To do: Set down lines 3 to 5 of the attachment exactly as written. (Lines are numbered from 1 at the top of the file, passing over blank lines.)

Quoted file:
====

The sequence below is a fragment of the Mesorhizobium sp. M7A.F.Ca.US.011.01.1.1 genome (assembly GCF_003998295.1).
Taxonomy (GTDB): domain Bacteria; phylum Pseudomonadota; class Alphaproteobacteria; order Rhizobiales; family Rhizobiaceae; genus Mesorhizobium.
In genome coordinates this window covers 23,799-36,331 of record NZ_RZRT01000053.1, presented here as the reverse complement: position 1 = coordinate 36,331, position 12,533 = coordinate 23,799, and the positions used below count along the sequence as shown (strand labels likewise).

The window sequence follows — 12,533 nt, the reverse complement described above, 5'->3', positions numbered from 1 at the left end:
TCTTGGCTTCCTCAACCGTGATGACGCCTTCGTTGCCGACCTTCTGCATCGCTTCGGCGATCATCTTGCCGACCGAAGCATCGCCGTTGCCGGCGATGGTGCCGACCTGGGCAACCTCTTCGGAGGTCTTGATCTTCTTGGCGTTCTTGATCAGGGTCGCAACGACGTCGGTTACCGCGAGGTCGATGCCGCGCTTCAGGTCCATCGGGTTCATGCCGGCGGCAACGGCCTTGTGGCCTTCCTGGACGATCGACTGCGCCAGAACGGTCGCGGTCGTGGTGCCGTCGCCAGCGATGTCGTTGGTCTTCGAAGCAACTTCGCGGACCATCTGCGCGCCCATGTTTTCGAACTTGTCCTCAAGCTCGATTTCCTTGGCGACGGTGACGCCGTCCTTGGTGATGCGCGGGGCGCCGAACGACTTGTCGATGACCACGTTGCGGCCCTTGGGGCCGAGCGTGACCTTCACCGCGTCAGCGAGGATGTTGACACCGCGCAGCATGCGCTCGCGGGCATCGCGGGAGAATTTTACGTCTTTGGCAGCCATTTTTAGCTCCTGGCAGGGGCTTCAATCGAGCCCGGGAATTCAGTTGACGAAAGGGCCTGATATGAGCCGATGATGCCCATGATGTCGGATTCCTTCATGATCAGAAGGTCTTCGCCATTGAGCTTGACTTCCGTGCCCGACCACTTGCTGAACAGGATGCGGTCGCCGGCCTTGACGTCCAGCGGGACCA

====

In genome coordinates this window covers 23,799-36,331 of record NZ_RZRT01000053.1, presented here as the reverse complement: position 1 = coordinate 36,331, position 12,533 = coordinate 23,799, and the positions used below count along the sequence as shown (strand labels likewise).

The window sequence follows — 12,533 nt, the reverse complement described above, 5'->3', positions numbered from 1 at the left end:
TCTTGGCTTCCTCAACCGTGATGACGCCTTCGTTGCCGACCTTCTGCATCGCTTCGGCGATCATCTTGCCGACCGAAGCATCGCCGTTGCCGGCGATGGTGCCGACCTGGGCAACCTCTTCGGAGGTCTTGATCTTCTTGGCGTTCTTGATCAGGGTCGCAACGACGTCGGTTACCGCGAGGTCGATGCCGCGCTTCAGGTCCATCGGGTTCATGCCGGCGGCAACGGCCTTGTGGCCTTCCTGGACGATCGACTGCGCCAGAACGGTCGCGGTCGTGGTGCCGTCGCCAGCGATGTCGTTGGTCTTCGAAGCAACTTCGCGGACCATCTGCGCGCCCATGTTTTCGAACTTGTCCTCAAGCTCGATTTCCTTGGCGACGGTGACGCCGTCCTTGGTGATGCGCGGGGCGCCGAACGACTTGTCGATGACCACGTTGCGGCCCTTGGGGCCGAGCGTGACCTTCACCGCGTCAGCGAGGATGTTGACACCGCGCAGCATGCGCTCGCGGGCATCGCGGGAGAATTTTACGTCTTTGGCAGCCATTTTTAGCTCCTGGCAGGGGCTTCAATCGAGCCCGGGAATTCAGTTGACGAAAGGGCCTGATATGAGCCGATGATGCCCATGATGTCGGATTCCTTCATGATCAGAAGGTCTTCGCCATTGAGCTTGACTTCCGTGCCCGACCACTTGCTGAACAGGATGCGGTCGCCGGCCTTGACGTCCAGCGGGACCA